Geological Sciences Seminar: Nadja Drabon, Stanford University – “Detrital zircon from the early Earth: Insights into crustal evolution in the Hadean and Archean”

Tuesday, February 12, 2019

12:00 pm

GeoCorner 220 - 450 Serra Mall, Building 320

Sponsored by:
Department of Geological Science

** Please join us for coffee and cookies in the GeoCorner Undergraduate lounge (bldg. 320, rm 114) before the talk, at 11:30am! - Seminar will be in room 220~

Surface conditions on Earth were initially hostile as the planet was covered by a magma ocean and frequently struck by giant meteorites. The questions of when the first solid crust evolved and when the first continents emerged are still unresolved.  The first 600 million years of Earth’s history, the Hadean Eon, are poorly understood due to the lack of a rock record. Only Hadean detrital zircon populations serve as a direct record of this time period, providing insights into the evolution of the early Earth. Until recently, our understanding of the Hadean was primarily based on a single location with abundant Hadean zircons, the Jack Hills region in Western Australia. We discovered a new location with Hadean detrital zircons as old as 4.2 Ga called the Green Sandstone Bed in the 3.6 to 3.2 Ga Barberton greenstone belt, South Africa. This recent discovery will be discussed along with the constraints the geochemistry of these zircons provides on the Hadean crust.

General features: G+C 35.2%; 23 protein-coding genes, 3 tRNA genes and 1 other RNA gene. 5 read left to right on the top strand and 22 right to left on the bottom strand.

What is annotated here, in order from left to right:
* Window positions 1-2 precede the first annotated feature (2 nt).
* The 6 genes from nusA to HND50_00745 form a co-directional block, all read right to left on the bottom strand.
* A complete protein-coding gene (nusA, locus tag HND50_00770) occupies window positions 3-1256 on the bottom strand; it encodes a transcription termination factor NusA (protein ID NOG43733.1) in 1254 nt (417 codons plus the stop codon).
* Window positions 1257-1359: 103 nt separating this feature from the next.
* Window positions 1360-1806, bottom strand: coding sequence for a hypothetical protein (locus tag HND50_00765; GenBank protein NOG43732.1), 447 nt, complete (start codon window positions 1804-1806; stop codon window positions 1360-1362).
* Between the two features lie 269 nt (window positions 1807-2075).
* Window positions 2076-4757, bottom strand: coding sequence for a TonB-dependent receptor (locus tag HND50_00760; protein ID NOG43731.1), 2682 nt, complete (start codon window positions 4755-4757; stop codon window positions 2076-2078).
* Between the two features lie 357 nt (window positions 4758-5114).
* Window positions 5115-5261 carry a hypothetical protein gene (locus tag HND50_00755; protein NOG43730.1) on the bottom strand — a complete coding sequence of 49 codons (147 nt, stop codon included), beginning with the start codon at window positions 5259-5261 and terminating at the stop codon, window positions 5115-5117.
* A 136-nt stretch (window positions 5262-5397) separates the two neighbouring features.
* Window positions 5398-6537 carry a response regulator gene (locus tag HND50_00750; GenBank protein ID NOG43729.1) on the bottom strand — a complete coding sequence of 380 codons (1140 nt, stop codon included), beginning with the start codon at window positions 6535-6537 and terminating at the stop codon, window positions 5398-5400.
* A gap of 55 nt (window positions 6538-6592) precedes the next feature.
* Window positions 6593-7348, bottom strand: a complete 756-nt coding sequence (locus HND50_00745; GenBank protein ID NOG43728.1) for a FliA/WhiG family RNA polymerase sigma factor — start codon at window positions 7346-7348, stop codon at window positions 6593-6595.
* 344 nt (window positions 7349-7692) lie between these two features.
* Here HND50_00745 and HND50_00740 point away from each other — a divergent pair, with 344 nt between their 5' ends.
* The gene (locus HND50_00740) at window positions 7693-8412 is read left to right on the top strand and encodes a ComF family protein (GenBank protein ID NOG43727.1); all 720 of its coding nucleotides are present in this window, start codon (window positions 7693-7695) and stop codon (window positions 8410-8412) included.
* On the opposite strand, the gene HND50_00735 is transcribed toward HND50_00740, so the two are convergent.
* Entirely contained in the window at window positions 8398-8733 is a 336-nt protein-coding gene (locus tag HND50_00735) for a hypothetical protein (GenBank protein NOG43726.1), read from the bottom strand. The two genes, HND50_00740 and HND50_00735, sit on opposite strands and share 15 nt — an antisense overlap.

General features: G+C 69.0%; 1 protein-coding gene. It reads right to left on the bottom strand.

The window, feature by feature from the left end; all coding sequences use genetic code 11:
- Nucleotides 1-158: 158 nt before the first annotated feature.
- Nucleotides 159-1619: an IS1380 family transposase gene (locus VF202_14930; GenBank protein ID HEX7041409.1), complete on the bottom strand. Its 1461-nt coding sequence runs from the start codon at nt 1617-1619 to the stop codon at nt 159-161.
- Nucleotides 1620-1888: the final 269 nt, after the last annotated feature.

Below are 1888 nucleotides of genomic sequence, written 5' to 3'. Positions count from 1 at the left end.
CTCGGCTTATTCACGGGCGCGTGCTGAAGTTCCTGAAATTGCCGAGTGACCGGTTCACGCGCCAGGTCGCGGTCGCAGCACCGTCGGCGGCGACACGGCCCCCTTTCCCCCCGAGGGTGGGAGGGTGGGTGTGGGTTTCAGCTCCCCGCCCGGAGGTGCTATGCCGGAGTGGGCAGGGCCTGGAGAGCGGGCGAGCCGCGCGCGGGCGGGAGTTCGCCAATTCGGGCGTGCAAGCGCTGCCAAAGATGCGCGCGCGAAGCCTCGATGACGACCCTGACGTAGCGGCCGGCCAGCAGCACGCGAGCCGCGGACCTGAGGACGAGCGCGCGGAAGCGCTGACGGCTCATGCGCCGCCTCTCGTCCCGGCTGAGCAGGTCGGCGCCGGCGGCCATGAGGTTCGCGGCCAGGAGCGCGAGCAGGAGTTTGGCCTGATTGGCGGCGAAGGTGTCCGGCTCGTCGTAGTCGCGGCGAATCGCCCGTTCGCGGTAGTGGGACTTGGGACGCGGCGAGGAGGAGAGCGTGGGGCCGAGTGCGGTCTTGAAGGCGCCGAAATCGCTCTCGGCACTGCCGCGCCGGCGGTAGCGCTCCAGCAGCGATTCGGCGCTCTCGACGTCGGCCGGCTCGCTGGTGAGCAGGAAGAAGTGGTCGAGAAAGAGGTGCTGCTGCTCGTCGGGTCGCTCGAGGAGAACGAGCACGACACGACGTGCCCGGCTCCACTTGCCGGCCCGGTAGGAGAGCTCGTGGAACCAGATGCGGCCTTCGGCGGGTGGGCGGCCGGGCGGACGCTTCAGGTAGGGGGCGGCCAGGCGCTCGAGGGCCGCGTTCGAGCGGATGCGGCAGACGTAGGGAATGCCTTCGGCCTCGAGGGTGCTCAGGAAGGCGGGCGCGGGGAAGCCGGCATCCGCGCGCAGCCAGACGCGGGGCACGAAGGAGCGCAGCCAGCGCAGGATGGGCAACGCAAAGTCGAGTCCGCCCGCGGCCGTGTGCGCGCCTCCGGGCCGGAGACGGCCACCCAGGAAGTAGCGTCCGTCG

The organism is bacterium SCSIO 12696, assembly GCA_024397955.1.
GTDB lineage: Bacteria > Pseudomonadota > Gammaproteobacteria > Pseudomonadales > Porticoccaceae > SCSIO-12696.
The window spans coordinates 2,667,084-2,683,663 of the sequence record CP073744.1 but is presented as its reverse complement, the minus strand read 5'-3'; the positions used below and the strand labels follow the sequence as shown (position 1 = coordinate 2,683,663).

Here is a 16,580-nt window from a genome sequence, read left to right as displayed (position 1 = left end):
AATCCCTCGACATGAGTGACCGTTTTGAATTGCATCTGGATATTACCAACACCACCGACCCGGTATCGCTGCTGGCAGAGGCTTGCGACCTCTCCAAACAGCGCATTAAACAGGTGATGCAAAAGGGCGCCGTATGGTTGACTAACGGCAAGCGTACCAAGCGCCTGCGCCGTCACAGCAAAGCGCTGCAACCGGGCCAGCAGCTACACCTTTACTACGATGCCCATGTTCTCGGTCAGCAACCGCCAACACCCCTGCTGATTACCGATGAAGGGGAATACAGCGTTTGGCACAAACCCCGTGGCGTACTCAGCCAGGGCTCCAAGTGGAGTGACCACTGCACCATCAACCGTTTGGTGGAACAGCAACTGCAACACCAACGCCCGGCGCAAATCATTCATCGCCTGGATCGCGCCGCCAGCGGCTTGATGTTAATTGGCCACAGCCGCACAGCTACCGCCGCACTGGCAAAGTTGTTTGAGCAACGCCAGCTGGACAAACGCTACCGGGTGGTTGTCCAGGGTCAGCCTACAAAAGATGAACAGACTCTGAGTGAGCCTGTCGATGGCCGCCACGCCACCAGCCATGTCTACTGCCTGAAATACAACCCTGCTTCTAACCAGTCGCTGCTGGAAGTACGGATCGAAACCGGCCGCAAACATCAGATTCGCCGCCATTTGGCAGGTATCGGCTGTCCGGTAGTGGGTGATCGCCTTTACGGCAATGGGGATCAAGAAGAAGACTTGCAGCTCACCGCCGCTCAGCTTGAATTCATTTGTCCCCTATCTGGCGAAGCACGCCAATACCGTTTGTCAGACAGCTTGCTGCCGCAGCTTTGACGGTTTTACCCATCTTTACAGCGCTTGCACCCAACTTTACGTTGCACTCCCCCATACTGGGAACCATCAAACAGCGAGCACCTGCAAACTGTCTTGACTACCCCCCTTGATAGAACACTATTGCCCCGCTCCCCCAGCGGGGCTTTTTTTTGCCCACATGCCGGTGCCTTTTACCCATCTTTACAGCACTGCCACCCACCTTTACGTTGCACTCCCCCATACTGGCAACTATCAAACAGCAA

Nadja Drabon is a postdoctoral researcher at Stanford University working with Prof. Donald Lowe. She earned her Ph.D. from Stanford University and her B.S. from the Free University of Berlin, Germany. Her research focuses on crustal conditions in the Hadean and Archean and integrates stratigraphic, provenance and geochemical analyses with detailed knowledge of complex geology at outcrop to basin scale.

When:
Tuesday, February 12, 2019
12:00 pm – 1:00 pm
Where:
GeoCorner 220 - 450 Serra Mall, Building 320
Tags:

Seminar 

Audience:
Faculty/Staff, Students, Alumni/Friends
Contact:
650-723-0848, sleatiga@stanford.edu